What have I done? What happened from 6 pm to 9 am, Armageddon? Chances are you did nothing to change the waters while something extraneous did. It might be that your manager found out a major fallacy in your estimations, but that won’t explain the weird looks you keep getting from others, would it? Besides, this time you doubled and tripled checked the deliverable, reviewed the plan with your manager on an almost daily basis, pitched it against your peers; so, if there was something bluntly wrong you would have found out earlier. Then what? Don’t wind up it might be that there is a ninja in your organization. Someone who surreptitiously works lurking in anxiety for the time in which someone makes a mistake and no one else notices it. Ninjas are people with enough knowledge and intelligence to find slip-ups no one else identified have direct access to powers that be and have faith that if they point to others flaws they will gain recognition and power.

Cosplay - AWA14 - Ninja stalking by mikemol

Cosplay - AWA14 - Ninja stalking by mikemol

In a balanced world managers who receive notice of a mistake thru a ninja should aim to eradicate the practice and then correct the mistake. Why? Because, this kind of practices do not build value. If the intention was to help, the ninja should have gone to you and tell you about the problem once it was spotted, creating the opportunity to correct it before delivery.

Nevertheless a mistake was committed and it most be corrected. Don’t invest time on trying to find out who was or the intentions behind the attack. This turn time is not on your side buddy. If you wander off road you’ll be not only helping the ninja but will also hamper any value created by work done up to this instant. Instead of falling into espionage mode, bravely gather your shredded feelings, face the crowd and approach your manager. Hear what he has to say, asses if an oversight did exist and if so acknowledge it and find a resolution as soon as possible.

If by chance you gather up who was behind, my advice will be to confront show her up how much more value for all will have been created if the mistake was uprooted when sighted instead of waiting to creep into the project and go bombastic after delivery. Explain to your ninja coworker how much better he will have looked if instead of waiting,  you were told about this from the start and that now that the bully waited it just looks less like a team player.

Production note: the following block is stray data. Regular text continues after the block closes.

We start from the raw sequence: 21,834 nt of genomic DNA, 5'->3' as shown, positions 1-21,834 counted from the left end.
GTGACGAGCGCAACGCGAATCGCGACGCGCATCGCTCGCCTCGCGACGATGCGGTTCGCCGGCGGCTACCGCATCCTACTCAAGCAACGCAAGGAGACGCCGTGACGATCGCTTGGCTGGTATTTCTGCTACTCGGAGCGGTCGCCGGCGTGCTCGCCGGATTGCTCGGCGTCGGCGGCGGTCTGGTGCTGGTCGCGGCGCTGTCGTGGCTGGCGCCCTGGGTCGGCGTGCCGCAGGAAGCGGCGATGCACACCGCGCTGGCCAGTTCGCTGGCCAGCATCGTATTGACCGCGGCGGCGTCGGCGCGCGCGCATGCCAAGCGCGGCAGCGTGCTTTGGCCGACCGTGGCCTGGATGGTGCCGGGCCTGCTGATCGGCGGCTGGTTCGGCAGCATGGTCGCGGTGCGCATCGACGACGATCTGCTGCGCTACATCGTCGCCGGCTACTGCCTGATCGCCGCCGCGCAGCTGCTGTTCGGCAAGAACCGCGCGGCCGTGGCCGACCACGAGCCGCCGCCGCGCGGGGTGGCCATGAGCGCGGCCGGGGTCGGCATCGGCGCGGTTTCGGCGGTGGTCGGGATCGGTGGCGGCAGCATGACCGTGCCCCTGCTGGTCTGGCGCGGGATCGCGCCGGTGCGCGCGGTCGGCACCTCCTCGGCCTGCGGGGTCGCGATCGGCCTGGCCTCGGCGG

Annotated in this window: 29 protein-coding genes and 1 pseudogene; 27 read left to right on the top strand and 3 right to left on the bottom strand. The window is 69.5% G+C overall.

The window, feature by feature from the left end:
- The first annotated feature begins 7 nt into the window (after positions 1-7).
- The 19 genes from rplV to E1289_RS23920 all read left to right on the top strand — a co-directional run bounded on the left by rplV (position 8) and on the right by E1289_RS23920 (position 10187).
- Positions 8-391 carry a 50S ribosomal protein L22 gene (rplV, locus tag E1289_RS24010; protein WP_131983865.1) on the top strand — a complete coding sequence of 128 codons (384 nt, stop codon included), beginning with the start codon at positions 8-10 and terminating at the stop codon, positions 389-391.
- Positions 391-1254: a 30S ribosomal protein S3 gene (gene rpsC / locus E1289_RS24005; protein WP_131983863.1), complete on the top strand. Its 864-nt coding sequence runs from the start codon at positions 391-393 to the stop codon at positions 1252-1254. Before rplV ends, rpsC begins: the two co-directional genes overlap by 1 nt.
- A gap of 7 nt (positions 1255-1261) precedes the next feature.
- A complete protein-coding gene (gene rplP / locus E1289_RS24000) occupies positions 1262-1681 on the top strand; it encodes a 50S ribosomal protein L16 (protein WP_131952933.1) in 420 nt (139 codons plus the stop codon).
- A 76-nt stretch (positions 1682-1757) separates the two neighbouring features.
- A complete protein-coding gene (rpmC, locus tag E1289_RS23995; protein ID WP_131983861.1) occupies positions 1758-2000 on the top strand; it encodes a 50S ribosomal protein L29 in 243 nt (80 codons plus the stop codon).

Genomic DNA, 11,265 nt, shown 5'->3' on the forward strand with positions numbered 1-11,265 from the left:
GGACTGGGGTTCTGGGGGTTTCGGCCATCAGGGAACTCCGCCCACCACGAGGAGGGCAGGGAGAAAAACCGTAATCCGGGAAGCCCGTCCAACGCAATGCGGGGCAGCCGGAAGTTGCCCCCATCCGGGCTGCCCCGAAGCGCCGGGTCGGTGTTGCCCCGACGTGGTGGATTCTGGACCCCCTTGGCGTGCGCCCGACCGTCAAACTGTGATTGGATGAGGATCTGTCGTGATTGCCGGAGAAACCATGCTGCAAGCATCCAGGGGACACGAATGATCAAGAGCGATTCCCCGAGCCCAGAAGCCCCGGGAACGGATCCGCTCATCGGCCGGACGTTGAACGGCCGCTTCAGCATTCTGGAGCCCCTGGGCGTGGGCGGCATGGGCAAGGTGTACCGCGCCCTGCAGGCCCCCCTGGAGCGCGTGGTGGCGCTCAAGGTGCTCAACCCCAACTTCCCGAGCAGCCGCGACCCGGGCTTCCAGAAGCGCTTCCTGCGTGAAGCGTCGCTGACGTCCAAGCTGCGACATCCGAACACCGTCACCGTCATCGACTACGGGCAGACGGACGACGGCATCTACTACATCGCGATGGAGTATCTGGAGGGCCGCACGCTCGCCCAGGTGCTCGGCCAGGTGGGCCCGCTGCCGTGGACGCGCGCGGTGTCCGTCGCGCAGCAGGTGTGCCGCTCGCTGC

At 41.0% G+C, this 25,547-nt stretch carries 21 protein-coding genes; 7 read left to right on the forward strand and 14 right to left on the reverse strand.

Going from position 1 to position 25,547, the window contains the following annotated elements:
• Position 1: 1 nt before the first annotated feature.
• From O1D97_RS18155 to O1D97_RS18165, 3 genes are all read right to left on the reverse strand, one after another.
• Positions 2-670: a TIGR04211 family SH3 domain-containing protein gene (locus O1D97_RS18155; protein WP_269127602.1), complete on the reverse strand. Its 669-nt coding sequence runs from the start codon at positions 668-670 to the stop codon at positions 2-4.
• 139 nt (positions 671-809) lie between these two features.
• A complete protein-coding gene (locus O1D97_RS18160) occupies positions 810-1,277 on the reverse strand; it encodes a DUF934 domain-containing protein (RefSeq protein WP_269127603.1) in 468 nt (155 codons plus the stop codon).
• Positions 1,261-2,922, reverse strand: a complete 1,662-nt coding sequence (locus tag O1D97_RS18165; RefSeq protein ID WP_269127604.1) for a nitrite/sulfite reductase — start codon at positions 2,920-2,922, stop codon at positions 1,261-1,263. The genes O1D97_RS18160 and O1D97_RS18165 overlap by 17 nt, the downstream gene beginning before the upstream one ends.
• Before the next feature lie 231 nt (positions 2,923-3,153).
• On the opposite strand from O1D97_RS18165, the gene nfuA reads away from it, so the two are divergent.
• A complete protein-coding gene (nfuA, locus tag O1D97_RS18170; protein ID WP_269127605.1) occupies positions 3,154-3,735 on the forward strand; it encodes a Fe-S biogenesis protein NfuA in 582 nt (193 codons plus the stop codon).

The eternal bully

Some people  cannot grow out the character they once played as little boys and they keep at it their whole life. Ever heard the phrase “you’ll do it because I said so?” on a corporate environment? There is a bully in the wild, someone who has neither tools nor methods to face debate, explain to others why a certain path must be followed or recognize an erroneous position and correct.

What to do? Well, this is something I do and applies to every other bully type: don’t take it personal. If you take it personal the bully will know a button has been pushed and will keep at it until its goal is reached; besides, since you actually acted berserk everyone else at the scene might think he could have a point and you are covering something.

If everything else fails, don’t take it personal ignore the wise remark, the gesture, the attack, at least your bully won’t know what buttons to push. Be more like batman.

A foal giving Web 2.0 lessons? :)

19 12 2008

in your face Mr. Ed!

You still don’t get why all the noise around web 2.0? Wondering how you can follow along this beta companies? Still banging your head against the wall? Let Kathy’s foal show you how to apply Web 2.0 principles for startups:

I totally loved it, still the castration part was unasked for 🙂

Hawk or peacock? – The relationship between product aesthetics and usefulness

17 12 2008

Having some leisure time of my own, err, I am kidding myself again, let us start over again… Having more time to spend on reading, analyzing and pondering over anything related to my line of work and passion -product development-, I’ve found myself meditating around several situations I had been in while performing my duty, trying to understand what was going behind the mind of the people on scene and whether this circumstances are common events on the product development arena.

My apple by .p a n e.

My apple by .p a n e.

One of such situations is when your product receives the unexpected “I do not like it” statement. Whether it comes from a manager, costumer or a peer, it is still an infamous phrase to hear. Yet again, in the age of the iPod and the value of aesthetics it is something you will surely face on a frequent basis. If you haven’t heard it, don’t over joy; you will my friend, sooner than what you expect. The need of classifying something on sight is embedded in the human being, a natural reaction to encountering something new. It is the mechanism that has helped us survive: is that hairy multi-eyed spider something I would want to touch?

I am digressing here, back to the subject at hand. Is it so terrible to produce something someone else doesn’t found compelling? I really don’t think so; a negative commentary might be an opportunity to better your product. Before committing into a discussion, asses the person who is delivering the critic. Is she someone who recurrently plays the devil advocate or says whatever comes to her mind first? Or is she someone who delivers new insights and adds value to your work? Done? Ok now you know what you are in for. Let us assume the person stating her no appreciation of your work is someone who adds value, we will deal with the other kind of people in a future post.